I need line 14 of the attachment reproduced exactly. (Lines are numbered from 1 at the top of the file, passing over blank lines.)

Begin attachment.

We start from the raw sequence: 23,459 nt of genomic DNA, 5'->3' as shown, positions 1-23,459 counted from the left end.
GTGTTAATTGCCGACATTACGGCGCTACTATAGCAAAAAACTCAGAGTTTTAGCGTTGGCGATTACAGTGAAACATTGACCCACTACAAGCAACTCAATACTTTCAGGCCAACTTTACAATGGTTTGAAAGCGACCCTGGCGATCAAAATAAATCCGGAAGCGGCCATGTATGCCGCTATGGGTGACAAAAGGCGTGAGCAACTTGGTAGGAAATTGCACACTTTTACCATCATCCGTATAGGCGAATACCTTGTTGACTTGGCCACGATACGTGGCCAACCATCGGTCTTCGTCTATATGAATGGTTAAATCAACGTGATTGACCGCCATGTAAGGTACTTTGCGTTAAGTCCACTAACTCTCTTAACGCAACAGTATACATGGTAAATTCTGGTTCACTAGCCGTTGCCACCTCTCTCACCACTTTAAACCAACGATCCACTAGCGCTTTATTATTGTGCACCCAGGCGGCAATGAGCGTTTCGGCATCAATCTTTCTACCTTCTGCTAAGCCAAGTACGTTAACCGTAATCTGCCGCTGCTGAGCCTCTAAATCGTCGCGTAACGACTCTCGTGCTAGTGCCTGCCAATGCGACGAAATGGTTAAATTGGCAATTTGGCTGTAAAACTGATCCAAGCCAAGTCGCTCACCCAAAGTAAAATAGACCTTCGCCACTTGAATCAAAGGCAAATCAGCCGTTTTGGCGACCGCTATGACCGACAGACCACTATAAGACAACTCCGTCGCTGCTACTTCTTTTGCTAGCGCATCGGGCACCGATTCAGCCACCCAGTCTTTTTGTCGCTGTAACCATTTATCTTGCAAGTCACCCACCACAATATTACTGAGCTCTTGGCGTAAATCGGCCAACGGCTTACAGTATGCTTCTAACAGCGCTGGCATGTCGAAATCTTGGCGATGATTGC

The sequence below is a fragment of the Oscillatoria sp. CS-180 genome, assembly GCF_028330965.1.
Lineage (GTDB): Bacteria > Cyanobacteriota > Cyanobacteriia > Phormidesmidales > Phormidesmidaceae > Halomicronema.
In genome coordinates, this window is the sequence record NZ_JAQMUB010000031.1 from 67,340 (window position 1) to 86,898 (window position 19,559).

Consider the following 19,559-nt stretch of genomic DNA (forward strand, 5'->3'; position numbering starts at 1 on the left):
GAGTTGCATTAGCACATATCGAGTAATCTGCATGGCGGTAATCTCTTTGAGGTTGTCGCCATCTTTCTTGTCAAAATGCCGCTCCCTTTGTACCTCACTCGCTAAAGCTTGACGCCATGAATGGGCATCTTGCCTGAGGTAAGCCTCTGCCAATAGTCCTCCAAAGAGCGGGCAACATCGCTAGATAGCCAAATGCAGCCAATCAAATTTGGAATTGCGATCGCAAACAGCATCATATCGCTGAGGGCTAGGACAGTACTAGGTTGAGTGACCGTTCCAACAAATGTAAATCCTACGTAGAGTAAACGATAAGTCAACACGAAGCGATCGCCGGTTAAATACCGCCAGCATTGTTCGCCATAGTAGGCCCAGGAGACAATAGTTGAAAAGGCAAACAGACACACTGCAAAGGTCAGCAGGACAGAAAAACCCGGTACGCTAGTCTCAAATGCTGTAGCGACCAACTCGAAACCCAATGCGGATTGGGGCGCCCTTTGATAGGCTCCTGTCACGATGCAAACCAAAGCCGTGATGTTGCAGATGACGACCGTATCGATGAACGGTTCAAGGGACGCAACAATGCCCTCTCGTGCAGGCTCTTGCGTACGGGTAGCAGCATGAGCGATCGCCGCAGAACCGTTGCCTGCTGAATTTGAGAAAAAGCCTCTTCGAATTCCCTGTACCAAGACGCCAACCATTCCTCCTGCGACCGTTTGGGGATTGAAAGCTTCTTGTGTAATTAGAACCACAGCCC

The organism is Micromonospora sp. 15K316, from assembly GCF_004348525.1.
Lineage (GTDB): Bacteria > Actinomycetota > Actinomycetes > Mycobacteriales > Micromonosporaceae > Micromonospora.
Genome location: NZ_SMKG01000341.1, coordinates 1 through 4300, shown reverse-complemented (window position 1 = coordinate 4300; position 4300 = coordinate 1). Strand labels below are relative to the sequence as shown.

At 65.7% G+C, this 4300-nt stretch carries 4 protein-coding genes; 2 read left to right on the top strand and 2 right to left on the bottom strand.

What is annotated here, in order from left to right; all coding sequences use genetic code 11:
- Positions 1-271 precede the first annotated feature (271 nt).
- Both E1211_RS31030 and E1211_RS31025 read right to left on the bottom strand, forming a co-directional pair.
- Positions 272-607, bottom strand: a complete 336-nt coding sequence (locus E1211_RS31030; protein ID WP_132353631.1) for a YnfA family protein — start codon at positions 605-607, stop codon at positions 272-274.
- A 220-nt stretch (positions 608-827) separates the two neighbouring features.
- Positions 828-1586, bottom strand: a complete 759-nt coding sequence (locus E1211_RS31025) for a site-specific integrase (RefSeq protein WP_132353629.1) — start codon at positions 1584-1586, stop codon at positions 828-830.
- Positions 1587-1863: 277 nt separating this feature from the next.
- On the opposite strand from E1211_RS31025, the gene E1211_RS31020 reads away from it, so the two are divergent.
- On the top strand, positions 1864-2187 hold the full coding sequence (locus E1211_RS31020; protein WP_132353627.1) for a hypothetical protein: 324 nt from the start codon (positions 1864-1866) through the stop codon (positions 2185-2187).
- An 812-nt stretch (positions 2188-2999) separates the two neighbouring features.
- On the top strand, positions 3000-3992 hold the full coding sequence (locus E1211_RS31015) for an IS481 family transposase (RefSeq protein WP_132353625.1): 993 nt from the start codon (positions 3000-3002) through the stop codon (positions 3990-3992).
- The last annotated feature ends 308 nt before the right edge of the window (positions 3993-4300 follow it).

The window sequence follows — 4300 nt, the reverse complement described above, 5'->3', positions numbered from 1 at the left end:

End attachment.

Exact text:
- Both E1211_RS31030 and E1211_RS31025 read right to left on the bottom strand, forming a co-directional pair.